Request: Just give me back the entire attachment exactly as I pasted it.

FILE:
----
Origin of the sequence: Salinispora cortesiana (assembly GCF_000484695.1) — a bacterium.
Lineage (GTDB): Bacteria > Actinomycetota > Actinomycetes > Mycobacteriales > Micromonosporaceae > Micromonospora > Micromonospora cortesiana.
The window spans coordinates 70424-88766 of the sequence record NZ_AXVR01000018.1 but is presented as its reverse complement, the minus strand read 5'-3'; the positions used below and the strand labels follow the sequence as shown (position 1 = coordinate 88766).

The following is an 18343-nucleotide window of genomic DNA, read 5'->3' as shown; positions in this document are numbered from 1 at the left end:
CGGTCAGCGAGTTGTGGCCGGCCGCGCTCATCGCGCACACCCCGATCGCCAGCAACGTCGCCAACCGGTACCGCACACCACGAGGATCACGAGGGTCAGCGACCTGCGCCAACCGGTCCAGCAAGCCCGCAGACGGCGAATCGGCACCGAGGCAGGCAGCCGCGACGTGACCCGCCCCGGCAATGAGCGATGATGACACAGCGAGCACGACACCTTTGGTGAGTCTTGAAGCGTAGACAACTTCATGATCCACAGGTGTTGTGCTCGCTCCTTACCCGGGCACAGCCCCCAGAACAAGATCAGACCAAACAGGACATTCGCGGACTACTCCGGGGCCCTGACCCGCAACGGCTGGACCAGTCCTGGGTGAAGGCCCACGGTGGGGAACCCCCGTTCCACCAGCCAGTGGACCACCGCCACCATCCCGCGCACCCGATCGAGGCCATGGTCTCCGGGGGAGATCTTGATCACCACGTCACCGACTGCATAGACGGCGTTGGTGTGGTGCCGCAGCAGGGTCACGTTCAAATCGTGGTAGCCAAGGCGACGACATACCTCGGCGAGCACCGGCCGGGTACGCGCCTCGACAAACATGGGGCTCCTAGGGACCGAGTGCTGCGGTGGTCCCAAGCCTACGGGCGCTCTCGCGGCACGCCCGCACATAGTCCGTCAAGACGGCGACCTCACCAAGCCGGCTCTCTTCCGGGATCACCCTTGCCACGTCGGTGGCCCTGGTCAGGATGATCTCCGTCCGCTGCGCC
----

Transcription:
Origin of the sequence: Salinispora cortesiana (assembly GCF_000484695.1) — a bacterium.
Lineage (GTDB): Bacteria > Actinomycetota > Actinomycetes > Mycobacteriales > Micromonosporaceae > Micromonospora > Micromonospora cortesiana.
The window spans coordinates 70424-88766 of the sequence record NZ_AXVR01000018.1 but is presented as its reverse complement, the minus strand read 5'-3'; the positions used below and the strand labels follow the sequence as shown (position 1 = coordinate 88766).

The following is an 18343-nucleotide window of genomic DNA, read 5'->3' as shown; positions in this document are numbered from 1 at the left end:
CGGTCAGCGAGTTGTGGCCGGCCGCGCTCATCGCGCACACCCCGATCGCCAGCAACGTCGCCAACCGGTACCGCACACCACGAGGATCACGAGGGTCAGCGACCTGCGCCAACCGGTCCAGCAAGCCCGCAGACGGCGAATCGGCACCGAGGCAGGCAGCCGCGACGTGACCCGCCCCGGCAATGAGCGATGATGACACAGCGAGCACGACACCTTTGGTGAGTCTTGAAGCGTAGACAACTTCATGATCCACAGGTGTTGTGCTCGCTCCTTACCCGGGCACAGCCCCCAGAACAAGATCAGACCAAACAGGACATTCGCGGACTACTCCGGGGCCCTGACCCGCAACGGCTGGACCAGTCCTGGGTGAAGGCCCACGGTGGGGAACCCCCGTTCCACCAGCCAGTGGACCACCGCCACCATCCCGCGCACCCGATCGAGGCCATGGTCTCCGGGGGAGATCTTGATCACCACGTCACCGACTGCATAGACGGCGTTGGTGTGGTGCCGCAGCAGGGTCACGTTCAAATCGTGGTAGCCAAGGCGACGACATACCTCGGCGAGCACCGGCCGGGTACGCGCCTCGACAAACATGGGGCTCCTAGGGACCGAGTGCTGCGGTGGTCCCAAGCCTACGGGCGCTCTCGCGGCACGCCCGCACATAGTCCGTCAAGACGGCGACCTCACCAAGCCGGCTCTCTTCCGGGATCACCCTTGCCACGTCGGTGGCCCTGGTCAGGATGATCTCCGTCCGCTGCGCC